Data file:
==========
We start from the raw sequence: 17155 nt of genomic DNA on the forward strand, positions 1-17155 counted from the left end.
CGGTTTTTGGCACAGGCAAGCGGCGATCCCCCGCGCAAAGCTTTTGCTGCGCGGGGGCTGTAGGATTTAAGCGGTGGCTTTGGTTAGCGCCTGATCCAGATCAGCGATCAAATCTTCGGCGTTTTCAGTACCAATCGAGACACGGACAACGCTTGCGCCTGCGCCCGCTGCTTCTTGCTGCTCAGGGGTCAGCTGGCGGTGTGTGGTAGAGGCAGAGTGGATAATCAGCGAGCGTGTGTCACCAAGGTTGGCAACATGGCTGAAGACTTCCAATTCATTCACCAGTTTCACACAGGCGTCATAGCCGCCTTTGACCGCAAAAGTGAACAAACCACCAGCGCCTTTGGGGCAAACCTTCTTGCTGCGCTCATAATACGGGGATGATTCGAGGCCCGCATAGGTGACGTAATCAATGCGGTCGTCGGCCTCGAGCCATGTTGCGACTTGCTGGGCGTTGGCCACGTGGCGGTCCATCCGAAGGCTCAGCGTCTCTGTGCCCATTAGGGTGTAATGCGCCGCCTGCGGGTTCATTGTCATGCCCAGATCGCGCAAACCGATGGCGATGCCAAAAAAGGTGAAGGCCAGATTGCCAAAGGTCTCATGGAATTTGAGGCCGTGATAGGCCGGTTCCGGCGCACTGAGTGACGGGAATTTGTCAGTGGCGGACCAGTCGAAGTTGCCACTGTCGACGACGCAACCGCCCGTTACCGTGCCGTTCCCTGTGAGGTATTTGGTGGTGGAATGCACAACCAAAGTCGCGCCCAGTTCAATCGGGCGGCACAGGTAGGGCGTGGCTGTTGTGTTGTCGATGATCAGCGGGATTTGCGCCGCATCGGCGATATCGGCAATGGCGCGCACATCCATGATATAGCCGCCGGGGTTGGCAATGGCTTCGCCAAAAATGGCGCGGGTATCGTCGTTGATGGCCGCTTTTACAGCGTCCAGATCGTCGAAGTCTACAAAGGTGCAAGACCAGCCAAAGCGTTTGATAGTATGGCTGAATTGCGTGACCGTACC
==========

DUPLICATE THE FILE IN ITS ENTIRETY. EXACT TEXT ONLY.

We start from the raw sequence: 17155 nt of genomic DNA on the forward strand, positions 1-17155 counted from the left end.
CGGTTTTTGGCACAGGCAAGCGGCGATCCCCCGCGCAAAGCTTTTGCTGCGCGGGGGCTGTAGGATTTAAGCGGTGGCTTTGGTTAGCGCCTGATCCAGATCAGCGATCAAATCTTCGGCGTTTTCAGTACCAATCGAGACACGGACAACGCTTGCGCCTGCGCCCGCTGCTTCTTGCTGCTCAGGGGTCAGCTGGCGGTGTGTGGTAGAGGCAGAGTGGATAATCAGCGAGCGTGTGTCACCAAGGTTGGCAACATGGCTGAAGACTTCCAATTCATTCACCAGTTTCACACAGGCGTCATAGCCGCCTTTGACCGCAAAAGTGAACAAACCACCAGCGCCTTTGGGGCAAACCTTCTTGCTGCGCTCATAATACGGGGATGATTCGAGGCCCGCATAGGTGACGTAATCAATGCGGTCGTCGGCCTCGAGCCATGTTGCGACTTGCTGGGCGTTGGCCACGTGGCGGTCCATCCGAAGGCTCAGCGTCTCTGTGCCCATTAGGGTGTAATGCGCCGCCTGCGGGTTCATTGTCATGCCCAGATCGCGCAAACCGATGGCGATGCCAAAAAAGGTGAAGGCCAGATTGCCAAAGGTCTCATGGAATTTGAGGCCGTGATAGGCCGGTTCCGGCGCACTGAGTGACGGGAATTTGTCAGTGGCGGACCAGTCGAAGTTGCCACTGTCGACGACGCAACCGCCCGTTACCGTGCCGTTCCCTGTGAGGTATTTGGTGGTGGAATGCACAACCAAAGTCGCGCCCAGTTCAATCGGGCGGCACAGGTAGGGCGTGGCTGTTGTGTTGTCGATGATCAGCGGGATTTGCGCCGCATCGGCGATATCGGCAATGGCGCGCACATCCATGATATAGCCGCCGGGGTTGGCAATGGCTTCGCCAAAAATGGCGCGGGTATCGTCGTTGATGGCCGCTTTTACAGCGTCCAGATCGTCGAAGTCTACAAAGGTGCAAGACCAGCCAAAGCGTTTGATAGTATGGCTGAATTGCGTGACCGTACC